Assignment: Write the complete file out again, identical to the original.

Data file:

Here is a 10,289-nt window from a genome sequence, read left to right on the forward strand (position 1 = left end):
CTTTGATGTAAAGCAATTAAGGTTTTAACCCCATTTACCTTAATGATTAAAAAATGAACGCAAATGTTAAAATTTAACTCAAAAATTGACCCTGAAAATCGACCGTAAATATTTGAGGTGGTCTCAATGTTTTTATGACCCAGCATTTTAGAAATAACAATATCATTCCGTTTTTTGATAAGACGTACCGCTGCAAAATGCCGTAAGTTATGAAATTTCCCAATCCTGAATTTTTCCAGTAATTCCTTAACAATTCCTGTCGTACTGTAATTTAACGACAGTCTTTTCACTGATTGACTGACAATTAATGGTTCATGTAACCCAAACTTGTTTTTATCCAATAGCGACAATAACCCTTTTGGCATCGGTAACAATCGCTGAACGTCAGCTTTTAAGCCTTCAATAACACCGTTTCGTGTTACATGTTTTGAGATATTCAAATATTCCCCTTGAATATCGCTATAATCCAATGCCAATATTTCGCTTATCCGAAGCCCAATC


Here is a 10,289-nt window from a genome sequence, read left to right on the forward strand (position 1 = left end):
CTTTGATGTAAAGCAATTAAGGTTTTAACCCCATTTACCTTAATGATTAAAAAATGAACGCAAATGTTAAAATTTAACTCAAAAATTGACCCTGAAAATCGACCGTAAATATTTGAGGTGGTCTCAATGTTTTTATGACCCAGCATTTTAGAAATAACAATATCATTCCGTTTTTTGATAAGACGTACCGCTGCAAAATGCCGTAAGTTATGAAATTTCCCAATCCTGAATTTTTCCAGTAATTCCTTAACAATTCCTGTCGTACTGTAATTTAACGACAGTCTTTTCACTGATTGACTGACAATTAATGGTTCATGTAACCCAAACTTGTTTTTATCCAATAGCGACAATAACCCTTTTGGCATCGGTAACAATCGCTGAACGTCAGCTTTTAAGCCTTCAATAACACCGTTTCGTGTTACATGTTTTGAGATATTCAAATATTCCCCTTGAATATCGCTATAATCCAATGCCAATATTTCGCTTATCCGAAGCCCAATC